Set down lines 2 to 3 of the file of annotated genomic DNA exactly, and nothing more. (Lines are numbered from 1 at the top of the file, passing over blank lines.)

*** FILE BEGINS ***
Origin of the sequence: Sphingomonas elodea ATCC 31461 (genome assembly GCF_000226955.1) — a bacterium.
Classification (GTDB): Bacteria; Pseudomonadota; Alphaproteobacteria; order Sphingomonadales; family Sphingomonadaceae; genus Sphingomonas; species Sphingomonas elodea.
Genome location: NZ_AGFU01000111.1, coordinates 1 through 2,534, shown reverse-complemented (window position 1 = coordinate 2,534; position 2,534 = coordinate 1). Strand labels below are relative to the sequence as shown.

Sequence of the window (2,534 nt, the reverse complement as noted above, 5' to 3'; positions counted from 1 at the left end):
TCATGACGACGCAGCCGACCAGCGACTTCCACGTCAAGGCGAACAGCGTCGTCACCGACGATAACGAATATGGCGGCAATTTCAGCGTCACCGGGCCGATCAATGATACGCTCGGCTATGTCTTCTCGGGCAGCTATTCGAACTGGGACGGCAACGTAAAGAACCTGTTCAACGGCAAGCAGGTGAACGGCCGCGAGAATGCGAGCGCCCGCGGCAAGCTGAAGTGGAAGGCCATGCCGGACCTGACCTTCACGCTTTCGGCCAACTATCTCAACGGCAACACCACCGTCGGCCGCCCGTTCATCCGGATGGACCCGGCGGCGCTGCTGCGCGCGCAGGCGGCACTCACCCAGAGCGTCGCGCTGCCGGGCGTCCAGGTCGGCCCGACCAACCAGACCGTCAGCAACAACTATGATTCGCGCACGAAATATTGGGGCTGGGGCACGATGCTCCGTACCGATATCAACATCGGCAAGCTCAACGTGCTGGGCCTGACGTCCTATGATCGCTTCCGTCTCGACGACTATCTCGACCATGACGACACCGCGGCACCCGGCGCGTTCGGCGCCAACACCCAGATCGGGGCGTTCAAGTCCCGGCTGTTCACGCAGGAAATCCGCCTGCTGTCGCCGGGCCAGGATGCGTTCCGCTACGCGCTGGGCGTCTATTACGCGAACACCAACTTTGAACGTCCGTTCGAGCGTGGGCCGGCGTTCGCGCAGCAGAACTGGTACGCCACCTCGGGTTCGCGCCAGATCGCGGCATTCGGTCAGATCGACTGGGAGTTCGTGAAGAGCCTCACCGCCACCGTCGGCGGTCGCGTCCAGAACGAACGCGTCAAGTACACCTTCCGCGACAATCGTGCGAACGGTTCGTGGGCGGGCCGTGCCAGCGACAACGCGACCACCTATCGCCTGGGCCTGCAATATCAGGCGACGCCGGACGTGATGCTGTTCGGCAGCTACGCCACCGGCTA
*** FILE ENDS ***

Classification (GTDB): Bacteria; Pseudomonadota; Alphaproteobacteria; order Sphingomonadales; family Sphingomonadaceae; genus Sphingomonas; species Sphingomonas elodea.
Genome location: NZ_AGFU01000111.1, coordinates 1 through 2,534, shown reverse-complemented (window position 1 = coordinate 2,534; position 2,534 = coordinate 1). Strand labels below are relative to the sequence as shown.